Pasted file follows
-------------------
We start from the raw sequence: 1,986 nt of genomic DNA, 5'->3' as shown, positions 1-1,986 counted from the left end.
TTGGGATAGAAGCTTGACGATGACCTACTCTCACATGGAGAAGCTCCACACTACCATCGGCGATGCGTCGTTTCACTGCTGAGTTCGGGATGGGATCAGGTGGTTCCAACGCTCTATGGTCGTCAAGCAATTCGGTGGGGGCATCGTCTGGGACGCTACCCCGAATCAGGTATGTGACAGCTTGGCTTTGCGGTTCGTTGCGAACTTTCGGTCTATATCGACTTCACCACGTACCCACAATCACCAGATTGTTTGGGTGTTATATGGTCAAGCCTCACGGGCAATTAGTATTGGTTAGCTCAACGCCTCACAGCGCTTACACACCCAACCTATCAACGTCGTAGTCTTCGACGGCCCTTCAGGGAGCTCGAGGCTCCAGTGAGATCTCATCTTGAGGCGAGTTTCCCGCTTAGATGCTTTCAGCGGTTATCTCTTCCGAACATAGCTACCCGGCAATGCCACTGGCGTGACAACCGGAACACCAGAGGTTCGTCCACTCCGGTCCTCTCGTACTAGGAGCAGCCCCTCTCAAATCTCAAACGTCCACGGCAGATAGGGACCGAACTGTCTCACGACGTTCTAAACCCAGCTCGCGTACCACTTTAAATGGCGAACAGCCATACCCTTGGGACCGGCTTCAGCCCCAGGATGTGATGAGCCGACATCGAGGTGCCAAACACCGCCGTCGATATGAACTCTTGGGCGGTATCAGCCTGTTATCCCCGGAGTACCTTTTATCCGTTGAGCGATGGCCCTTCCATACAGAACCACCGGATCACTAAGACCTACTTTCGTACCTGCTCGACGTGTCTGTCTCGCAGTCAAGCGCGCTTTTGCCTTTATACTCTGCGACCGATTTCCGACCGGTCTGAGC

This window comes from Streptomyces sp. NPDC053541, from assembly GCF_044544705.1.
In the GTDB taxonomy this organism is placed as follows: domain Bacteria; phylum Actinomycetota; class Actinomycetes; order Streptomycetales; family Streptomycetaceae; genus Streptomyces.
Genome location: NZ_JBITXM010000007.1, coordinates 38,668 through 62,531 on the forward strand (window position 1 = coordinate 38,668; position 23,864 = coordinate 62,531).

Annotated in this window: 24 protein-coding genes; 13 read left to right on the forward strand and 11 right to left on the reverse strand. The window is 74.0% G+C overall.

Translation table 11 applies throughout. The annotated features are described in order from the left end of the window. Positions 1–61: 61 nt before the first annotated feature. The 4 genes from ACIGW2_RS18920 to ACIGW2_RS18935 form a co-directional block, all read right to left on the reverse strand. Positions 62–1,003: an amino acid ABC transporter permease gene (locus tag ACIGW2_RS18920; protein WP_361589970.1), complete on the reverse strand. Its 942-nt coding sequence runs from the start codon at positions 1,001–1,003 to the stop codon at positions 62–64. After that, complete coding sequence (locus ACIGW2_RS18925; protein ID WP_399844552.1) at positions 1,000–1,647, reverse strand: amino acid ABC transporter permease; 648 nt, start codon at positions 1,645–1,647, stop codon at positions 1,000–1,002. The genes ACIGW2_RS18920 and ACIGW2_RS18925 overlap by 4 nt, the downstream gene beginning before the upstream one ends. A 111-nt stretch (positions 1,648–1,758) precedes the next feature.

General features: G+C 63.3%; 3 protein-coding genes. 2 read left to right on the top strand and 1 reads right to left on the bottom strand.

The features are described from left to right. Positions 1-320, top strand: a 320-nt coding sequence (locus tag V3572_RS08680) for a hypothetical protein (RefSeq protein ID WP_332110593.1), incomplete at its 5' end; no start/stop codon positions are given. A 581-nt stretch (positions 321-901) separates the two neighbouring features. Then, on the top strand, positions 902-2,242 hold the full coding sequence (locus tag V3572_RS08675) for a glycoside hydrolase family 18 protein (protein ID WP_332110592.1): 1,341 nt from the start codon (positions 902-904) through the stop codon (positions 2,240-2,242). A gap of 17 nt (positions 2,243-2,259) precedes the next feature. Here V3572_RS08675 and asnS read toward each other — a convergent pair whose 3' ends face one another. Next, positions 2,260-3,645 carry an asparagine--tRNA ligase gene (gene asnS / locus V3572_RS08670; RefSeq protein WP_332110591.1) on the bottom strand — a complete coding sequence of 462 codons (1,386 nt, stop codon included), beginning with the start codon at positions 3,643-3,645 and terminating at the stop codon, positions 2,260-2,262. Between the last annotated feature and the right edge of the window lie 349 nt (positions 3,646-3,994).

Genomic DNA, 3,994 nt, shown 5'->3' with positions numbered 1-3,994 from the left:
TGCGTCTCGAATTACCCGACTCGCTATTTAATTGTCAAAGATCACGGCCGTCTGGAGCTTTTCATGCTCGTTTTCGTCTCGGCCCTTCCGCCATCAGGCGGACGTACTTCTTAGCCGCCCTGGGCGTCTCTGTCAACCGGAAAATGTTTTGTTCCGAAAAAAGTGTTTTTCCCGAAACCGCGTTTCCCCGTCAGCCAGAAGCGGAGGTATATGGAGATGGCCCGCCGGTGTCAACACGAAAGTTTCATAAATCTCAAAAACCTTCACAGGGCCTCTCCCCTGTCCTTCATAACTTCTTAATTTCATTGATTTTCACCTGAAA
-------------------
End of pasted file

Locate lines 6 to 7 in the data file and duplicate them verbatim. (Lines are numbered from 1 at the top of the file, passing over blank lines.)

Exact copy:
Annotated in this window: 24 protein-coding genes; 13 read left to right on the forward strand and 11 right to left on the reverse strand. The window is 74.0% G+C overall.

Translation table 11 applies throughout. The annotated features are described in order from the left end of the window. Positions 1–61: 61 nt before the first annotated feature. The 4 genes from ACIGW2_RS18920 to ACIGW2_RS18935 form a co-directional block, all read right to left on the reverse strand. Positions 62–1,003: an amino acid ABC transporter permease gene (locus tag ACIGW2_RS18920; protein WP_361589970.1), complete on the reverse strand. Its 942-nt coding sequence runs from the start codon at positions 1,001–1,003 to the stop codon at positions 62–64. After that, complete coding sequence (locus ACIGW2_RS18925; protein ID WP_399844552.1) at positions 1,000–1,647, reverse strand: amino acid ABC transporter permease; 648 nt, start codon at positions 1,645–1,647, stop codon at positions 1,000–1,002. The genes ACIGW2_RS18920 and ACIGW2_RS18925 overlap by 4 nt, the downstream gene beginning before the upstream one ends. A 111-nt stretch (positions 1,648–1,758) precedes the next feature.